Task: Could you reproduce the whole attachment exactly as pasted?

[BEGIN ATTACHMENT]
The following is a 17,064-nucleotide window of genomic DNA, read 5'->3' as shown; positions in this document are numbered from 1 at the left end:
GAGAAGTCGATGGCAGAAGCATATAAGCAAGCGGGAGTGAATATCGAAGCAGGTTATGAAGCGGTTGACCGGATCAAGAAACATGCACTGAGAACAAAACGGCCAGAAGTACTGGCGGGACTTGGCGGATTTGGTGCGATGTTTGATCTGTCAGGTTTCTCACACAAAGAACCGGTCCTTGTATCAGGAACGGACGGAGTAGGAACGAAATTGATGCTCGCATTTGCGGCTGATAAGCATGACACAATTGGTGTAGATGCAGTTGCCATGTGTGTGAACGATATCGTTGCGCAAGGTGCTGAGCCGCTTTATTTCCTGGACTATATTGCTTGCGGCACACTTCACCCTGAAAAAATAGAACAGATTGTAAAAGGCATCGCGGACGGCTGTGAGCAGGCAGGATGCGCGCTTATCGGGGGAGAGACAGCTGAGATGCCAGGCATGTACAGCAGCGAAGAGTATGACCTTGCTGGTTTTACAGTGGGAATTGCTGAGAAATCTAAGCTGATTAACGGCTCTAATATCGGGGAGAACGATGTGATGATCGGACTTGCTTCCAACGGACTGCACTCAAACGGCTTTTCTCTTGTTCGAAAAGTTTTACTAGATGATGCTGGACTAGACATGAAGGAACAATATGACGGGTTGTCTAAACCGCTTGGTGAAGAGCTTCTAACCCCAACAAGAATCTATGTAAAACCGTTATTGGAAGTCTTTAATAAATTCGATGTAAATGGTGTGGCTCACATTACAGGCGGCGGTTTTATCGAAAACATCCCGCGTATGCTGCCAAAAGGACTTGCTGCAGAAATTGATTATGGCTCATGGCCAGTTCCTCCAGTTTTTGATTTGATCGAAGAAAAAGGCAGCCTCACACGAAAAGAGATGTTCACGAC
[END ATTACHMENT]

The following is a 17,064-nucleotide window of genomic DNA, read 5'->3' as shown; positions in this document are numbered from 1 at the left end:
GAGAAGTCGATGGCAGAAGCATATAAGCAAGCGGGAGTGAATATCGAAGCAGGTTATGAAGCGGTTGACCGGATCAAGAAACATGCACTGAGAACAAAACGGCCAGAAGTACTGGCGGGACTTGGCGGATTTGGTGCGATGTTTGATCTGTCAGGTTTCTCACACAAAGAACCGGTCCTTGTATCAGGAACGGACGGAGTAGGAACGAAATTGATGCTCGCATTTGCGGCTGATAAGCATGACACAATTGGTGTAGATGCAGTTGCCATGTGTGTGAACGATATCGTTGCGCAAGGTGCTGAGCCGCTTTATTTCCTGGACTATATTGCTTGCGGCACACTTCACCCTGAAAAAATAGAACAGATTGTAAAAGGCATCGCGGACGGCTGTGAGCAGGCAGGATGCGCGCTTATCGGGGGAGAGACAGCTGAGATGCCAGGCATGTACAGCAGCGAAGAGTATGACCTTGCTGGTTTTACAGTGGGAATTGCTGAGAAATCTAAGCTGATTAACGGCTCTAATATCGGGGAGAACGATGTGATGATCGGACTTGCTTCCAACGGACTGCACTCAAACGGCTTTTCTCTTGTTCGAAAAGTTTTACTAGATGATGCTGGACTAGACATGAAGGAACAATATGACGGGTTGTCTAAACCGCTTGGTGAAGAGCTTCTAACCCCAACAAGAATCTATGTAAAACCGTTATTGGAAGTCTTTAATAAATTCGATGTAAATGGTGTGGCTCACATTACAGGCGGCGGTTTTATCGAAAACATCCCGCGTATGCTGCCAAAAGGACTTGCTGCAGAAATTGATTATGGCTCATGGCCAGTTCCTCCAGTTTTTGATTTGATCGAAGAAAAAGGCAGCCTCACACGAAAAGAGATGTTCACGAC